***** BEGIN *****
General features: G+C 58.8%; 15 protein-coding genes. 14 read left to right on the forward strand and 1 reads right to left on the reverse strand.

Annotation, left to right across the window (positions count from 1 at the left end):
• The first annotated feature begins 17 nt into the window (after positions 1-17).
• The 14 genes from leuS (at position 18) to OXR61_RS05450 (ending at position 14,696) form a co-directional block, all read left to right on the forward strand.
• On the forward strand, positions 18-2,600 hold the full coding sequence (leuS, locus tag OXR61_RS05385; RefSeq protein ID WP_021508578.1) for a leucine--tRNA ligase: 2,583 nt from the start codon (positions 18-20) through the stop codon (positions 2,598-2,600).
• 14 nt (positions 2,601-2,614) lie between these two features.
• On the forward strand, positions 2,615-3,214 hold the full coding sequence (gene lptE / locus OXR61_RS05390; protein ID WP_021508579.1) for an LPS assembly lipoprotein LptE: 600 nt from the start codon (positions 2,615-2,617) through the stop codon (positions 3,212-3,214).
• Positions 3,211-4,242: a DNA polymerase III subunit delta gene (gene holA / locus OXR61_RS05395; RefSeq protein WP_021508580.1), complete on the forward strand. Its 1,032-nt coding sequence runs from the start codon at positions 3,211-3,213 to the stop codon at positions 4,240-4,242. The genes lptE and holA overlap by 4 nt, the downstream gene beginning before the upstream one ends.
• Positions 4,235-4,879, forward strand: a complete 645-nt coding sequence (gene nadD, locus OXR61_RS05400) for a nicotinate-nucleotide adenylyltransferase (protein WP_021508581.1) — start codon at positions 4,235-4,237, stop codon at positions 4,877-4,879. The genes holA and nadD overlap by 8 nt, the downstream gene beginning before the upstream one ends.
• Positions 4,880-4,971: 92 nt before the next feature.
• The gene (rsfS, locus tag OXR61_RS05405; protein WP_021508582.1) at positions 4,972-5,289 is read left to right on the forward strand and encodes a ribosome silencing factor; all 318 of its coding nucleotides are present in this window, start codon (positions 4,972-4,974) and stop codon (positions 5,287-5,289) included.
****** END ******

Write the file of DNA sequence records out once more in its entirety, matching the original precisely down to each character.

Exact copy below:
General features: G+C 58.8%; 15 protein-coding genes. 14 read left to right on the forward strand and 1 reads right to left on the reverse strand.

Annotation, left to right across the window (positions count from 1 at the left end):
• The first annotated feature begins 17 nt into the window (after positions 1-17).
• The 14 genes from leuS (at position 18) to OXR61_RS05450 (ending at position 14,696) form a co-directional block, all read left to right on the forward strand.
• On the forward strand, positions 18-2,600 hold the full coding sequence (leuS, locus tag OXR61_RS05385; RefSeq protein ID WP_021508578.1) for a leucine--tRNA ligase: 2,583 nt from the start codon (positions 18-20) through the stop codon (positions 2,598-2,600).
• 14 nt (positions 2,601-2,614) lie between these two features.
• On the forward strand, positions 2,615-3,214 hold the full coding sequence (gene lptE / locus OXR61_RS05390; protein ID WP_021508579.1) for an LPS assembly lipoprotein LptE: 600 nt from the start codon (positions 2,615-2,617) through the stop codon (positions 3,212-3,214).
• Positions 3,211-4,242: a DNA polymerase III subunit delta gene (gene holA / locus OXR61_RS05395; RefSeq protein WP_021508580.1), complete on the forward strand. Its 1,032-nt coding sequence runs from the start codon at positions 3,211-3,213 to the stop codon at positions 4,240-4,242. The genes lptE and holA overlap by 4 nt, the downstream gene beginning before the upstream one ends.
• Positions 4,235-4,879, forward strand: a complete 645-nt coding sequence (gene nadD, locus OXR61_RS05400) for a nicotinate-nucleotide adenylyltransferase (protein WP_021508581.1) — start codon at positions 4,235-4,237, stop codon at positions 4,877-4,879. The genes holA and nadD overlap by 8 nt, the downstream gene beginning before the upstream one ends.
• Positions 4,880-4,971: 92 nt before the next feature.
• The gene (rsfS, locus tag OXR61_RS05405; protein WP_021508582.1) at positions 4,972-5,289 is read left to right on the forward strand and encodes a ribosome silencing factor; all 318 of its coding nucleotides are present in this window, start codon (positions 4,972-4,974) and stop codon (positions 5,287-5,289) included.